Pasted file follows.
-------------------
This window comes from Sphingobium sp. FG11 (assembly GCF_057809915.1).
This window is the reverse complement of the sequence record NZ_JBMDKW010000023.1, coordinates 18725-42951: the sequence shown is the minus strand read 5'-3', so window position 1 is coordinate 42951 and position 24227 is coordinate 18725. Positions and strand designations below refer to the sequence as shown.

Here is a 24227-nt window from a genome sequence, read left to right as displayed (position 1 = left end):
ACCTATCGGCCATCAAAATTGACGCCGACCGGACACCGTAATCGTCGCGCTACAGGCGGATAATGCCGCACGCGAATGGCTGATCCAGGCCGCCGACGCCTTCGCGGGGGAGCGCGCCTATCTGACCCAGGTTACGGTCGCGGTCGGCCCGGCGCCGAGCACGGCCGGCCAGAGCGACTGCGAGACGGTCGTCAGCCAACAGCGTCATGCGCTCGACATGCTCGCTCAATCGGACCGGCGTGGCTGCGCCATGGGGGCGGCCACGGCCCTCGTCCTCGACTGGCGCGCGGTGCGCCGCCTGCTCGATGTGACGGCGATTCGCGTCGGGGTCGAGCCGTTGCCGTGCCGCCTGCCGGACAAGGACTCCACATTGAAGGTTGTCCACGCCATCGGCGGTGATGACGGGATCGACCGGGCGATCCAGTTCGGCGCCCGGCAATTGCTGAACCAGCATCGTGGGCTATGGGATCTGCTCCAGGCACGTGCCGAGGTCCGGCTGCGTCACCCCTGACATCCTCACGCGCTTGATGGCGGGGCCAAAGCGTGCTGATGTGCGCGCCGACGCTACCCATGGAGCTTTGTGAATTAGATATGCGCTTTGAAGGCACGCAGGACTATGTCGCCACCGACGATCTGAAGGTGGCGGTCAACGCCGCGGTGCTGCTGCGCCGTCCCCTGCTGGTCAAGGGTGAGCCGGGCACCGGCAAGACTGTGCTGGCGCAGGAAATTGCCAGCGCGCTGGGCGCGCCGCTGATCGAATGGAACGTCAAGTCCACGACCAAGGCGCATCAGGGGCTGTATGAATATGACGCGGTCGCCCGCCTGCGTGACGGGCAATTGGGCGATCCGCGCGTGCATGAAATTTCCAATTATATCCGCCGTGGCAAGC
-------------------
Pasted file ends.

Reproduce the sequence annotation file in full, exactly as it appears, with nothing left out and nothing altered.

This window comes from Sphingobium sp. FG11 (assembly GCF_057809915.1).
This window is the reverse complement of the sequence record NZ_JBMDKW010000023.1, coordinates 18725-42951: the sequence shown is the minus strand read 5'-3', so window position 1 is coordinate 42951 and position 24227 is coordinate 18725. Positions and strand designations below refer to the sequence as shown.

Here is a 24227-nt window from a genome sequence, read left to right as displayed (position 1 = left end):
ACCTATCGGCCATCAAAATTGACGCCGACCGGACACCGTAATCGTCGCGCTACAGGCGGATAATGCCGCACGCGAATGGCTGATCCAGGCCGCCGACGCCTTCGCGGGGGAGCGCGCCTATCTGACCCAGGTTACGGTCGCGGTCGGCCCGGCGCCGAGCACGGCCGGCCAGAGCGACTGCGAGACGGTCGTCAGCCAACAGCGTCATGCGCTCGACATGCTCGCTCAATCGGACCGGCGTGGCTGCGCCATGGGGGCGGCCACGGCCCTCGTCCTCGACTGGCGCGCGGTGCGCCGCCTGCTCGATGTGACGGCGATTCGCGTCGGGGTCGAGCCGTTGCCGTGCCGCCTGCCGGACAAGGACTCCACATTGAAGGTTGTCCACGCCATCGGCGGTGATGACGGGATCGACCGGGCGATCCAGTTCGGCGCCCGGCAATTGCTGAACCAGCATCGTGGGCTATGGGATCTGCTCCAGGCACGTGCCGAGGTCCGGCTGCGTCACCCCTGACATCCTCACGCGCTTGATGGCGGGGCCAAAGCGTGCTGATGTGCGCGCCGACGCTACCCATGGAGCTTTGTGAATTAGATATGCGCTTTGAAGGCACGCAGGACTATGTCGCCACCGACGATCTGAAGGTGGCGGTCAACGCCGCGGTGCTGCTGCGCCGTCCCCTGCTGGTCAAGGGTGAGCCGGGCACCGGCAAGACTGTGCTGGCGCAGGAAATTGCCAGCGCGCTGGGCGCGCCGCTGATCGAATGGAACGTCAAGTCCACGACCAAGGCGCATCAGGGGCTGTATGAATATGACGCGGTCGCCCGCCTGCGTGACGGGCAATTGGGCGATCCGCGCGTGCATGAAATTTCCAATTATATCCGCCGTGGCAAGC